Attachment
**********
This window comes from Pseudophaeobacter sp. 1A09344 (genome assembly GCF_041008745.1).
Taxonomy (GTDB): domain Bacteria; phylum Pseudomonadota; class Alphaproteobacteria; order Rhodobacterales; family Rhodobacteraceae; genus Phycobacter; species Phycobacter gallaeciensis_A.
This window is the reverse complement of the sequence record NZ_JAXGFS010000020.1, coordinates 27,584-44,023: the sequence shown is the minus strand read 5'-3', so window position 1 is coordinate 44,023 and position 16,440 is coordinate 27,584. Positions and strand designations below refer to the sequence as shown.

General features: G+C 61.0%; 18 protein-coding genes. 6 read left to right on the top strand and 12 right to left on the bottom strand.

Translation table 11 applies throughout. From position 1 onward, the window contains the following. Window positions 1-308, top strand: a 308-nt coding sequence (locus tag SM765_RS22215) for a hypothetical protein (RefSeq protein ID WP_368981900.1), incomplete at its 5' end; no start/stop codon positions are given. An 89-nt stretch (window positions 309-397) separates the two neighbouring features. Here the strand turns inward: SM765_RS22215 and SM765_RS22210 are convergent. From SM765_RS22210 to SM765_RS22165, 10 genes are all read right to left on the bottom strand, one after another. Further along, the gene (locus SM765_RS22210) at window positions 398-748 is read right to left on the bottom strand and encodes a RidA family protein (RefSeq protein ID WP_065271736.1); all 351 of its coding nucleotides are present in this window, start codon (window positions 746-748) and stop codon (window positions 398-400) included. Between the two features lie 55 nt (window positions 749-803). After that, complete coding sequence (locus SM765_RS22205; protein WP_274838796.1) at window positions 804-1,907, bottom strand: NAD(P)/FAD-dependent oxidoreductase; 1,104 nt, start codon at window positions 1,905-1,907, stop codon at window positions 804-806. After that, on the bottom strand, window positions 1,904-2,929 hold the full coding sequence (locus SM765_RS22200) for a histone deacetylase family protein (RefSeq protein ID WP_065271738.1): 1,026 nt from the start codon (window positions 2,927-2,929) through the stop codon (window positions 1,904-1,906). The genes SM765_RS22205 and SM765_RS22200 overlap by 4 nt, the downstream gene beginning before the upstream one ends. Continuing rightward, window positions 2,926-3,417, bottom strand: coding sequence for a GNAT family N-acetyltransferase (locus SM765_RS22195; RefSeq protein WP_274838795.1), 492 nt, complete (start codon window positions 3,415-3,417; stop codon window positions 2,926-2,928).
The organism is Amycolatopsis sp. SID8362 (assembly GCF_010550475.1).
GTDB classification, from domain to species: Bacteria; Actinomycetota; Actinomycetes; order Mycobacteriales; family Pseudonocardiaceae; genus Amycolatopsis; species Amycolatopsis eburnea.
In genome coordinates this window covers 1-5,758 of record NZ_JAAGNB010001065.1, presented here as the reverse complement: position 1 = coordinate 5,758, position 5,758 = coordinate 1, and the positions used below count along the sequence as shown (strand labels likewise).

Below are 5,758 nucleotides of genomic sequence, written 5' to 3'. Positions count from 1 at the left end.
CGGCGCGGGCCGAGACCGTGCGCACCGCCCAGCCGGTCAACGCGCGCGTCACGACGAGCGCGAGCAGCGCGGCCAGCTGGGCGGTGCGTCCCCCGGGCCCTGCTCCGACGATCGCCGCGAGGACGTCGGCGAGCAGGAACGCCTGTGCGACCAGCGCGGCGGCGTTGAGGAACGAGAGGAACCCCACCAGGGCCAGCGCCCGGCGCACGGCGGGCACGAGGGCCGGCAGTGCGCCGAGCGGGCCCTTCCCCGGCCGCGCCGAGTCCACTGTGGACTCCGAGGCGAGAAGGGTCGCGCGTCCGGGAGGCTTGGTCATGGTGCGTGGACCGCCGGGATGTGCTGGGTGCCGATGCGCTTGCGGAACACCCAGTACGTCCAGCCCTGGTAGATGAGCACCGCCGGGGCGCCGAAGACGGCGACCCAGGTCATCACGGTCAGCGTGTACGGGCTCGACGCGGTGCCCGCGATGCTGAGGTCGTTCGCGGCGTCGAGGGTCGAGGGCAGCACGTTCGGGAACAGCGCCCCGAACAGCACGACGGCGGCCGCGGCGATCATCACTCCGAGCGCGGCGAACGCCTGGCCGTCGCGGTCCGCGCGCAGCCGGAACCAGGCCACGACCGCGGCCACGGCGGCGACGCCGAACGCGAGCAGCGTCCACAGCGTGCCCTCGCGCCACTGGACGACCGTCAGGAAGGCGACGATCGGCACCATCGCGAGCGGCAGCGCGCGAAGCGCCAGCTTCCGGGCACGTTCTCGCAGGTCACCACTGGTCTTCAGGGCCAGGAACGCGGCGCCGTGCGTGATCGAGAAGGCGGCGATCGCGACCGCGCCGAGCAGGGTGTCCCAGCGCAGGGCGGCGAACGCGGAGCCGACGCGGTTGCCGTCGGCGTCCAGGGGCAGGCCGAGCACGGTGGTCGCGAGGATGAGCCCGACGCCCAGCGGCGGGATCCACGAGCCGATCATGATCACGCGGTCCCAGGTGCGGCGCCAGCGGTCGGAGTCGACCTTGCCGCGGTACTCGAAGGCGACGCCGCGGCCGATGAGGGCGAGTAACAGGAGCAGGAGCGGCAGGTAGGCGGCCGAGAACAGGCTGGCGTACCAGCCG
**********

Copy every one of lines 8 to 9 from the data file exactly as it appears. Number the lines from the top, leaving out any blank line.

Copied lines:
In genome coordinates this window covers 1-5,758 of record NZ_JAAGNB010001065.1, presented here as the reverse complement: position 1 = coordinate 5,758, position 5,758 = coordinate 1, and the positions used below count along the sequence as shown (strand labels likewise).

Below are 5,758 nucleotides of genomic sequence, written 5' to 3'. Positions count from 1 at the left end.